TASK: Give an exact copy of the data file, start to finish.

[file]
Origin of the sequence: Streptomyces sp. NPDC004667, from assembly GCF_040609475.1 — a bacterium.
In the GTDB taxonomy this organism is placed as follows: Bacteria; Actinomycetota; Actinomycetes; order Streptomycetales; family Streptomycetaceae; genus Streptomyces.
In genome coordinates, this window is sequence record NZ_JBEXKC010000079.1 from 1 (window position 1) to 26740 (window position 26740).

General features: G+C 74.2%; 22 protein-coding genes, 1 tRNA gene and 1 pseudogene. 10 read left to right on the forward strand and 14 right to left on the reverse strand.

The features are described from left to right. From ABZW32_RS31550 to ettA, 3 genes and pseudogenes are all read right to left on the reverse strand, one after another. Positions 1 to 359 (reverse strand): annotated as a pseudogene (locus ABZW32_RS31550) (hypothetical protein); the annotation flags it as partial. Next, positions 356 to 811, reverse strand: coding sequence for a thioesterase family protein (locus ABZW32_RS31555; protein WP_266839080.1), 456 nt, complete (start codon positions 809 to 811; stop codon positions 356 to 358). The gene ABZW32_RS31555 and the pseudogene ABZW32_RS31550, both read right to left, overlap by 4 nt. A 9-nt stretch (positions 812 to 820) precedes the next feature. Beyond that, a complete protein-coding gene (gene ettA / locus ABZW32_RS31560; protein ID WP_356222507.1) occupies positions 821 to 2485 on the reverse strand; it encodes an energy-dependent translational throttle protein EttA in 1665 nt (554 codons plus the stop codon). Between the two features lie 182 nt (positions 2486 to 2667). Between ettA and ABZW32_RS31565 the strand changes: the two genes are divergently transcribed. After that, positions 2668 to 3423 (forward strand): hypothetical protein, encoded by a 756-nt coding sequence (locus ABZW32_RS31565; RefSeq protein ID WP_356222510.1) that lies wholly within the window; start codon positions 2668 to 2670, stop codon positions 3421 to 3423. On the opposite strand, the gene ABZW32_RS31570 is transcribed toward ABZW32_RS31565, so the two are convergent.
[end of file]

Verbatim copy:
Origin of the sequence: Streptomyces sp. NPDC004667, from assembly GCF_040609475.1 — a bacterium.
In the GTDB taxonomy this organism is placed as follows: Bacteria; Actinomycetota; Actinomycetes; order Streptomycetales; family Streptomycetaceae; genus Streptomyces.
In genome coordinates, this window is sequence record NZ_JBEXKC010000079.1 from 1 (window position 1) to 26740 (window position 26740).

General features: G+C 74.2%; 22 protein-coding genes, 1 tRNA gene and 1 pseudogene. 10 read left to right on the forward strand and 14 right to left on the reverse strand.

The features are described from left to right. From ABZW32_RS31550 to ettA, 3 genes and pseudogenes are all read right to left on the reverse strand, one after another. Positions 1 to 359 (reverse strand): annotated as a pseudogene (locus ABZW32_RS31550) (hypothetical protein); the annotation flags it as partial. Next, positions 356 to 811, reverse strand: coding sequence for a thioesterase family protein (locus ABZW32_RS31555; protein WP_266839080.1), 456 nt, complete (start codon positions 809 to 811; stop codon positions 356 to 358). The gene ABZW32_RS31555 and the pseudogene ABZW32_RS31550, both read right to left, overlap by 4 nt. A 9-nt stretch (positions 812 to 820) precedes the next feature. Beyond that, a complete protein-coding gene (gene ettA / locus ABZW32_RS31560; protein ID WP_356222507.1) occupies positions 821 to 2485 on the reverse strand; it encodes an energy-dependent translational throttle protein EttA in 1665 nt (554 codons plus the stop codon). Between the two features lie 182 nt (positions 2486 to 2667). Between ettA and ABZW32_RS31565 the strand changes: the two genes are divergently transcribed. After that, positions 2668 to 3423 (forward strand): hypothetical protein, encoded by a 756-nt coding sequence (locus ABZW32_RS31565; RefSeq protein ID WP_356222510.1) that lies wholly within the window; start codon positions 2668 to 2670, stop codon positions 3421 to 3423. On the opposite strand, the gene ABZW32_RS31570 is transcribed toward ABZW32_RS31565, so the two are convergent.